Access and Feeds

Data Trust: A Legal Framework for Managing Shared Data

By Dick Weisinger

Global regulations are forcing businesses to think hard about corporate data practices. Businesses seek to be more transparent in how data is collected and maintained. Businesses are increasingly seeing the importance of building a data-trust relationship with their customers and partners.

Brian Burke, research vice president at Gartner, told TechTarget SerchCIO that “organizations have shifted from focusing on collecting as much individual data as possible to enable personalization toward minimizing the level of individual information they have to maintain because data now represents risk exposure.”

Deloitte identifies two possible advanced solutions for businesses to consider that could enhance their ability to achieve data trust:

The first is to develop AI methods for monitoring data, how it is being accessed, and how it is used. “AI can help make sure data is correct and isn’t tampered with and, therefore, can be trusted… AI can improve identity and access management, and AI can improve identity and access management.”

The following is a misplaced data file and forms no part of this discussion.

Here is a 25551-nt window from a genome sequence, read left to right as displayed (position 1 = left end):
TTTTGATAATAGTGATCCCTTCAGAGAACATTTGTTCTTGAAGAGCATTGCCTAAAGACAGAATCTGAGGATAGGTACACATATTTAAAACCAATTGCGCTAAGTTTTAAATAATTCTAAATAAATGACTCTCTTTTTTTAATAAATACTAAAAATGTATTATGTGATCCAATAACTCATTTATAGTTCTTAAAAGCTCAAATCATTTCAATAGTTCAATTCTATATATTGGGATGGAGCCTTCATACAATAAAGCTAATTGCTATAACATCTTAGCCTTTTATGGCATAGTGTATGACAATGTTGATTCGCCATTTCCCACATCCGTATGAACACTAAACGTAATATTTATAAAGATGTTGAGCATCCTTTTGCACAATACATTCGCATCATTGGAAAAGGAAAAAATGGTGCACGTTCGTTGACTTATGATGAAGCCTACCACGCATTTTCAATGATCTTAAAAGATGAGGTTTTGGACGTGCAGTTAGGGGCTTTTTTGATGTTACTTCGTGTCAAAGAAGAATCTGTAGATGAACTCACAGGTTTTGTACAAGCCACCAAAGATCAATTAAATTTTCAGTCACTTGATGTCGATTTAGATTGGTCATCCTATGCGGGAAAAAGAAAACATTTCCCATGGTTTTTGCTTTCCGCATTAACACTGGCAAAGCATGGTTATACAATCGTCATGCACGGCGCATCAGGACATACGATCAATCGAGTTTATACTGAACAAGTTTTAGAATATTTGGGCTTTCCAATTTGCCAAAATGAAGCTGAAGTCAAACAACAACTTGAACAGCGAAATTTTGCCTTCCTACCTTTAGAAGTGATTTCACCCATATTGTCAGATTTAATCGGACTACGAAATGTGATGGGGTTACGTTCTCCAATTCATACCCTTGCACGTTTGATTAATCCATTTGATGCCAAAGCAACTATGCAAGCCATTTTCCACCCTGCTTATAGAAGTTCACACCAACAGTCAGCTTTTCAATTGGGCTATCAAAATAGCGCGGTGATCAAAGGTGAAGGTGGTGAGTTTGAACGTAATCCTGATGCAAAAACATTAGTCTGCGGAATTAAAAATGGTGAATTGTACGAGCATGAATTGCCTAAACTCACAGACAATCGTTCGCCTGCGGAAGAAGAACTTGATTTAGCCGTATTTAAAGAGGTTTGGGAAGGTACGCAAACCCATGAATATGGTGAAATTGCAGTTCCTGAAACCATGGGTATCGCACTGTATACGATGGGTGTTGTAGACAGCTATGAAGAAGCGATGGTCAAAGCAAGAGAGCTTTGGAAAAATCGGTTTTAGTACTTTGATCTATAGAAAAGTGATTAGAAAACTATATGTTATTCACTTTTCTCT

The second approach is to interact with data through data trusts. “They’re a business model in which independent third parties validate, control, secure, and share information, governing the data’s proper use and managing legal data rights on behalf of its beneficiaries.” Alex Pentland, director of MIT’s Connection Science Lab, said that “we have banks for money, but we don’t have the same infrastructure for data. Data trusts can fill that void.”

Jack Germain, freelance technology writer, wrote for TechNewsWorld that a “data trust provides a legal framework for managing shared data. It promotes collaboration through common rules for data security, privacy, and confidentiality; and enables organizations to securely connect their data sources in a shared repository of data.”

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